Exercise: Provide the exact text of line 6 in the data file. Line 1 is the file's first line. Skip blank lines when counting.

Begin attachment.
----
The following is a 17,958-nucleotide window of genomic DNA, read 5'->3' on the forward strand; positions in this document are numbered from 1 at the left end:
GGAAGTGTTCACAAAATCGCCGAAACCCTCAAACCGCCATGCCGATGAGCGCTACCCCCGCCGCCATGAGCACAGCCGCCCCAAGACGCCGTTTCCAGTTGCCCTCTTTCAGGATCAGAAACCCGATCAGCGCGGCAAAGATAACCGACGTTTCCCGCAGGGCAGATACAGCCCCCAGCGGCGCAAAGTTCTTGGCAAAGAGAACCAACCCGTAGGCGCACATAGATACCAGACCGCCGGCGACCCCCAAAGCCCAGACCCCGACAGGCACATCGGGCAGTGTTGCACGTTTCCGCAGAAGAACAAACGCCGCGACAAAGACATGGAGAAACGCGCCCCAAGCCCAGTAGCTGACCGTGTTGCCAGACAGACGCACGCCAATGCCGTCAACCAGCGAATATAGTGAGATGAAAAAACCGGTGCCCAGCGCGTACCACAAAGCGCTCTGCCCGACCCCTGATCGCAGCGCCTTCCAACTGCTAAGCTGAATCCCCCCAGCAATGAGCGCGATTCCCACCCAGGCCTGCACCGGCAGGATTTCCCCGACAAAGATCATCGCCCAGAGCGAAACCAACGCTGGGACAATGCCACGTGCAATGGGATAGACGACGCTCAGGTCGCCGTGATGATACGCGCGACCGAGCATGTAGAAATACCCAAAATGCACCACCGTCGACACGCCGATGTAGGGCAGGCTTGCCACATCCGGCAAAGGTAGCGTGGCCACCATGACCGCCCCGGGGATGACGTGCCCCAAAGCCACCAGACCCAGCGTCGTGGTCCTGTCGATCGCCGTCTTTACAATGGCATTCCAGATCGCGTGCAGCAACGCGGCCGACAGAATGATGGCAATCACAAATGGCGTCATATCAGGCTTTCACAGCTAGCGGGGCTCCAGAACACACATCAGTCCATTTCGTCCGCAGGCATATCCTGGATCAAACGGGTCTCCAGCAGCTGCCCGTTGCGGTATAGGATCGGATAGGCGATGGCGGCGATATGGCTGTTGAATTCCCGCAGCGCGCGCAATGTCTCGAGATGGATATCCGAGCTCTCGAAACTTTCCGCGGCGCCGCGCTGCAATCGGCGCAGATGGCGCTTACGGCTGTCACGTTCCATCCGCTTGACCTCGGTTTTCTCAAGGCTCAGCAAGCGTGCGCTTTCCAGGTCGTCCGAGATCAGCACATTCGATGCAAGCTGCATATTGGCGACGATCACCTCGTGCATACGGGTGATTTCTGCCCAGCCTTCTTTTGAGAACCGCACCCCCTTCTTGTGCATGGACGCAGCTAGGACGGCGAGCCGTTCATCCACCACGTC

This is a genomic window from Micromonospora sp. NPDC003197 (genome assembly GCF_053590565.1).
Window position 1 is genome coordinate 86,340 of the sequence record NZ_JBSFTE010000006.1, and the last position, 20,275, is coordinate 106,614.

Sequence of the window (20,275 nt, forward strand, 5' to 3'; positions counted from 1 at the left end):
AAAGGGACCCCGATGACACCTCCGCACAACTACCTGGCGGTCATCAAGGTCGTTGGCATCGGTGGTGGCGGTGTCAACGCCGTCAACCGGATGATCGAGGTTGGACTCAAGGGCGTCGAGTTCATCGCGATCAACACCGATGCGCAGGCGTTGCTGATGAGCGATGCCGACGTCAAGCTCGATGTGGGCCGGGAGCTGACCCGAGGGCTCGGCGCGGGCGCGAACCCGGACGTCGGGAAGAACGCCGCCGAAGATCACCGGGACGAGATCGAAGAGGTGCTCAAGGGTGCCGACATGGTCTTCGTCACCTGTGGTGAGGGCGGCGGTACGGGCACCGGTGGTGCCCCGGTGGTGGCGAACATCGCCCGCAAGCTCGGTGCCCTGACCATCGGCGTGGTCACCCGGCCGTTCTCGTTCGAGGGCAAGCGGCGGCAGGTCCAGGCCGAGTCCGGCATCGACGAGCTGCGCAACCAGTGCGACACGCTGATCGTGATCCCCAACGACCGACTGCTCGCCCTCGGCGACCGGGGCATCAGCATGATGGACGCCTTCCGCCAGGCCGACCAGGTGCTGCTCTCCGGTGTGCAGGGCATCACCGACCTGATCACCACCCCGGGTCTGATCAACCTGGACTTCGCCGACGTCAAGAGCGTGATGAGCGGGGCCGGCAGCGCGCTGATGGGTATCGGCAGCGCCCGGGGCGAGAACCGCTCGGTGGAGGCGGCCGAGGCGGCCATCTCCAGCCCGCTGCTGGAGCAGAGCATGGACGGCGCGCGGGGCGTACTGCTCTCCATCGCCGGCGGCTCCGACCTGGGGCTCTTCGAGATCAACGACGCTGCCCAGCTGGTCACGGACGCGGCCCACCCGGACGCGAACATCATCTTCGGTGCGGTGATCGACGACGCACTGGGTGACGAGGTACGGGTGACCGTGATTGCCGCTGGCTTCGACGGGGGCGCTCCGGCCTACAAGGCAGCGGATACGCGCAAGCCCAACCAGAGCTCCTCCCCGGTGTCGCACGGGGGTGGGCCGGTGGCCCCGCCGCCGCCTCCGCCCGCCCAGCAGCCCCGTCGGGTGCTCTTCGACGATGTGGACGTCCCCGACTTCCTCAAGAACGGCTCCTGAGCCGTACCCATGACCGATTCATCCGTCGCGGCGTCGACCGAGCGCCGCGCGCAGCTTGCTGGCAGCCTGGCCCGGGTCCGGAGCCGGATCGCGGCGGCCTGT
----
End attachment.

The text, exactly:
AAAGGGACCCCGATGACACCTCCGCACAACTACCTGGCGGTCATCAAGGTCGTTGGCATCGGTGGTGGCGGTGTCAACGCCGTCAACCGGATGATCGAGGTTGGACTCAAGGGCGTCGAGTTCATCGCGATCAACACCGATGCGCAGGCGTTGCTGATGAGCGATGCCGACGTCAAGCTCGATGTGGGCCGGGAGCTGACCCGAGGGCTCGGCGCGGGCGCGAACCCGGACGTCGGGAAGAACGCCGCCGAAGATCACCGGGACGAGATCGAAGAGGTGCTCAAGGGTGCCGACATGGTCTTCGTCACCTGTGGTGAGGGCGGCGGTACGGGCACCGGTGGTGCCCCGGTGGTGGCGAACATCGCCCGCAAGCTCGGTGCCCTGACCATCGGCGTGGTCACCCGGCCGTTCTCGTTCGAGGGCAAGCGGCGGCAGGTCCAGGCCGAGTCCGGCATCGACGAGCTGCGCAACCAGTGCGACACGCTGATCGTGATCCCCAACGACCGACTGCTCGCCCTCGGCGACCGGGGCATCAGCATGATGGACGCCTTCCGCCAGGCCGACCAGGTGCTGCTCTCCGGTGTGCAGGGCATCACCGACCTGATCACCACCCCGGGTCTGATCAACCTGGACTTCGCCGACGTCAAGAGCGTGATGAGCGGGGCCGGCAGCGCGCTGATGGGTATCGGCAGCGCCCGGGGCGAGAACCGCTCGGTGGAGGCGGCCGAGGCGGCCATCTCCAGCCCGCTGCTGGAGCAGAGCATGGACGGCGCGCGGGGCGTACTGCTCTCCATCGCCGGCGGCTCCGACCTGGGGCTCTTCGAGATCAACGACGCTGCCCAGCTGGTCACGGACGCGGCCCACCCGGACGCGAACATCATCTTCGGTGCGGTGATCGACGACGCACTGGGTGACGAGGTACGGGTGACCGTGATTGCCGCTGGCTTCGACGGGGGCGCTCCGGCCTACAAGGCAGCGGATACGCGCAAGCCCAACCAGAGCTCCTCCCCGGTGTCGCACGGGGGTGGGCCGGTGGCCCCGCCGCCGCCTCCGCCCGCCCAGCAGCCCCGTCGGGTGCTCTTCGACGATGTGGACGTCCCCGACTTCCTCAAGAACGGCTCCTGAGCCGTACCCATGACCGATTCATCCGTCGCGGCGTCGACCGAGCGCCGCGCGCAGCTTGCTGGCAGCCTGGCCCGGGTCCGGAGCCGGATCGCGGCGGCCTGT